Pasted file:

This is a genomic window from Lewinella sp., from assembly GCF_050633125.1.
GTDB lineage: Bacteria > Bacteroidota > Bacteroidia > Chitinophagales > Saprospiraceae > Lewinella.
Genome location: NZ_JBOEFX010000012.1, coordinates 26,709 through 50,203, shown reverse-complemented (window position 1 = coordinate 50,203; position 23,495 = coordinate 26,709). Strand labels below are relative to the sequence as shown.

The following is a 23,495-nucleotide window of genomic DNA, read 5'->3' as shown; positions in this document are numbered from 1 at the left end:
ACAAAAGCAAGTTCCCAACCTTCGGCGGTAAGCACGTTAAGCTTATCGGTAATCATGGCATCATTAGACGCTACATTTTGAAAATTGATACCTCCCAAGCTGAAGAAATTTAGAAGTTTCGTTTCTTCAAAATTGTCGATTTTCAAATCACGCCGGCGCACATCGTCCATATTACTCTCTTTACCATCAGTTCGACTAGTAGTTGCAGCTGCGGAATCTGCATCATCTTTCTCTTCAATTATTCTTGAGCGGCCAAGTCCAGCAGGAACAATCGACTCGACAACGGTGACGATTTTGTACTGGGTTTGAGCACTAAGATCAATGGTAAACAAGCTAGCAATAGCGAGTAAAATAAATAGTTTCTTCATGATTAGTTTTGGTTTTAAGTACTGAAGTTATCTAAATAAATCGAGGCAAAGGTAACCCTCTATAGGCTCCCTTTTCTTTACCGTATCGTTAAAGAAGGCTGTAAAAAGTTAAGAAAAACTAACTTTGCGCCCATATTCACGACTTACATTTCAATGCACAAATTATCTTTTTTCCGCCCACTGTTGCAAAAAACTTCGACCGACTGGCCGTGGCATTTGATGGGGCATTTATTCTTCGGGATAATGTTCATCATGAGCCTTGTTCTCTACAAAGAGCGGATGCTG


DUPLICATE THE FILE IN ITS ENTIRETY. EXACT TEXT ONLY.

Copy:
This is a genomic window from Lewinella sp., from assembly GCF_050633125.1.
GTDB lineage: Bacteria > Bacteroidota > Bacteroidia > Chitinophagales > Saprospiraceae > Lewinella.
Genome location: NZ_JBOEFX010000012.1, coordinates 26,709 through 50,203, shown reverse-complemented (window position 1 = coordinate 50,203; position 23,495 = coordinate 26,709). Strand labels below are relative to the sequence as shown.

The following is a 23,495-nucleotide window of genomic DNA, read 5'->3' as shown; positions in this document are numbered from 1 at the left end:
ACAAAAGCAAGTTCCCAACCTTCGGCGGTAAGCACGTTAAGCTTATCGGTAATCATGGCATCATTAGACGCTACATTTTGAAAATTGATACCTCCCAAGCTGAAGAAATTTAGAAGTTTCGTTTCTTCAAAATTGTCGATTTTCAAATCACGCCGGCGCACATCGTCCATATTACTCTCTTTACCATCAGTTCGACTAGTAGTTGCAGCTGCGGAATCTGCATCATCTTTCTCTTCAATTATTCTTGAGCGGCCAAGTCCAGCAGGAACAATCGACTCGACAACGGTGACGATTTTGTACTGGGTTTGAGCACTAAGATCAATGGTAAACAAGCTAGCAATAGCGAGTAAAATAAATAGTTTCTTCATGATTAGTTTTGGTTTTAAGTACTGAAGTTATCTAAATAAATCGAGGCAAAGGTAACCCTCTATAGGCTCCCTTTTCTTTACCGTATCGTTAAAGAAGGCTGTAAAAAGTTAAGAAAAACTAACTTTGCGCCCATATTCACGACTTACATTTCAATGCACAAATTATCTTTTTTCCGCCCACTGTTGCAAAAAACTTCGACCGACTGGCCGTGGCATTTGATGGGGCATTTATTCTTCGGGATAATGTTCATCATGAGCCTTGTTCTCTACAAAGAGCGGATGCTG